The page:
Perth Zoo Keepers were delighted to find that Christmas had arrived early with the birth of four rare animals, twin Red Panda cubs and twin Binturong kits.

Perth Zoo Keeper Marty Boland said: “It’s double the cuteness for both species, but also an important win for the coordinated breeding programs for the endangered Red Panda and vulnerable Binturong.”

“These early Christmas gifts are the result of careful matchmaking and animal care.”

The Red Panda twins were born on 2 December to first-time mum, Maiya, and dad, Sombaar. The pair were introduced at Perth Zoo late last year after two-year-old Maiya arrived from Taronga Zoo, Sydney, and six-year-old Sombaar came from the National Zoo and Aquarium in Canberra.

“Maiya is doing an excellent job as a first-time mum and she will keep the cubs tucked in their nest box for the next couple of months,” Marty said.

“It’s been a surprisingly hot summer, but we keep the nest box insulated with ice so the pandas stay cool throughout the season.”

There are estimated to be fewer than 10,000 endangered Nepalese Red Pandas remaining in the wild. They’re threatened by deforestation, poaching and the illegal pet trade.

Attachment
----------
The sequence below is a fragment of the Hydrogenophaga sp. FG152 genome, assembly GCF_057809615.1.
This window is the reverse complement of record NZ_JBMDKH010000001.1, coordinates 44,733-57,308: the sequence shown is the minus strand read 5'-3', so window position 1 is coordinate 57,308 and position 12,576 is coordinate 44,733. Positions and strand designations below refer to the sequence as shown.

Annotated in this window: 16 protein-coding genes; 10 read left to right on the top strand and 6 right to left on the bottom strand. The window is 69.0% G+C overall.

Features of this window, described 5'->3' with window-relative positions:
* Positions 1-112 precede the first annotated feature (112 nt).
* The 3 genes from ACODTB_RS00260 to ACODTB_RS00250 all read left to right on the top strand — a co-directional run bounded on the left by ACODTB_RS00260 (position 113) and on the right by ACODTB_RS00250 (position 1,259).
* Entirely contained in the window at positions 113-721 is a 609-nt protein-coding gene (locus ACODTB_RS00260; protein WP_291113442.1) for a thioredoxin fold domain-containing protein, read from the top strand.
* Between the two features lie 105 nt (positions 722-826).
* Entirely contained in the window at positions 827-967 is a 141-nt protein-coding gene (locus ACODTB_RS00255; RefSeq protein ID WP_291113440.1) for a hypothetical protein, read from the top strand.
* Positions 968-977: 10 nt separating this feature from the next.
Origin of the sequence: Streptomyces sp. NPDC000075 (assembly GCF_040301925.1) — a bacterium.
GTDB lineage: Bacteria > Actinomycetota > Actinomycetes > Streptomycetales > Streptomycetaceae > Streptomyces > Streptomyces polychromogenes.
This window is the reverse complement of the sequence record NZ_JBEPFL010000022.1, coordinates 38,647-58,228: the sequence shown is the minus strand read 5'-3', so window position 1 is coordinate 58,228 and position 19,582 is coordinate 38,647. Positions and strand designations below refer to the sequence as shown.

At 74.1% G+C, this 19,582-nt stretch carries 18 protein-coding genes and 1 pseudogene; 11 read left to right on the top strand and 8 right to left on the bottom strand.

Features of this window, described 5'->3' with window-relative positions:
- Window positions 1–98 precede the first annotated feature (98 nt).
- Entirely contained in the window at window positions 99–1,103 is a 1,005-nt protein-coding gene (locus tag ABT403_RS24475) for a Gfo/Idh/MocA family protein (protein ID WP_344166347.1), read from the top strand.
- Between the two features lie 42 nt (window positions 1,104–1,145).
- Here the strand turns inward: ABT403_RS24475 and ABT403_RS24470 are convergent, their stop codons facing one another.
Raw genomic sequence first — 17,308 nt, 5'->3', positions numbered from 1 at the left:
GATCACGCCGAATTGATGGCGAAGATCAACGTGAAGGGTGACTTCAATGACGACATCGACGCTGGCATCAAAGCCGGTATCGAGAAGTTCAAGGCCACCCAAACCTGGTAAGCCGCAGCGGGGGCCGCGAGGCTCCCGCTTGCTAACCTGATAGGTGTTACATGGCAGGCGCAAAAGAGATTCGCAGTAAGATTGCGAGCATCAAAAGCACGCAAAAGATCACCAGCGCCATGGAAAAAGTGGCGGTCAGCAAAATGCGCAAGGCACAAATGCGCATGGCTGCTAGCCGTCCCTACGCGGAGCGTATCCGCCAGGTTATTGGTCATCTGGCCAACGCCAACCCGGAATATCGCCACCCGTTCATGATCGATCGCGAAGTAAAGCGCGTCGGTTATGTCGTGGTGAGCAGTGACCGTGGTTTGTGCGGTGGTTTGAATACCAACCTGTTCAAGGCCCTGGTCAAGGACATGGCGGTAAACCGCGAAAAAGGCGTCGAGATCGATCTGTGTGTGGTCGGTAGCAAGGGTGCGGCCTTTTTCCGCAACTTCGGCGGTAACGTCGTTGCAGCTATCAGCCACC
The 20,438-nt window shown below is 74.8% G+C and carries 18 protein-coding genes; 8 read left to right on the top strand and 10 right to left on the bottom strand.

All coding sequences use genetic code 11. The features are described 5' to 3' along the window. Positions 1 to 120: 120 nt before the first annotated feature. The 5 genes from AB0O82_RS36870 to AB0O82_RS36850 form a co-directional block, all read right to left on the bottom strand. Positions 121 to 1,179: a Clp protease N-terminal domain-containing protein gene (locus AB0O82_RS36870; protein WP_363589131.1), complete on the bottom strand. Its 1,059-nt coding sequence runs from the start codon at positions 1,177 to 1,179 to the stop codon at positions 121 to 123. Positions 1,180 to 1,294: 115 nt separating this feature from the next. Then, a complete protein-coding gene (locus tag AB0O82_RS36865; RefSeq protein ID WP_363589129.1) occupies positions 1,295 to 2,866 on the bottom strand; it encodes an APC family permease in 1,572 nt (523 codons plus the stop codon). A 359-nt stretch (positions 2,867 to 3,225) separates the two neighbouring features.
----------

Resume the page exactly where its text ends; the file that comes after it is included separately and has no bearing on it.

“Their fragmented habitats mean that a lot of breeding opportunities in the wild are missed so the Zoo breeding program is important to create an insurance population against extinction,” Marty said.

In a shared exhibit with the Zoo’s otters, twin Binturong kits were born on December 9th. They are the second litter for mum, Selasa, and father, Rabu, who both arrived from Singapore in 2016.

“Like the pandas, the kits will also remain in their nest box for the first few months, but visitors can still enjoy watching them from the display window on the CCTV cameras that have been installed,” Marty said.

“Selasa is being a very attentive mother and is allowing us to photograph the cubs as they grow.”  

The Binturong, also known as an Asian bear-cat, is a unique species found throughout Southeast Asia, in Malaysia, Indonesia and Palawan Island. They are threatened by the destruction of their habitat and poaching for use of their body parts in traditional medicines.

Visitors looking to celebrate Perth Zoo’s new arrivals could consider a Christmas donation or a Wild Art purchase that supports conservation projects.

Thanks to the generosity of the public, Perth Zoo supports vital field work to save wildlife, including the Red Panda Network who train Forest Guardians to protect Red Pandas in their wild habitat.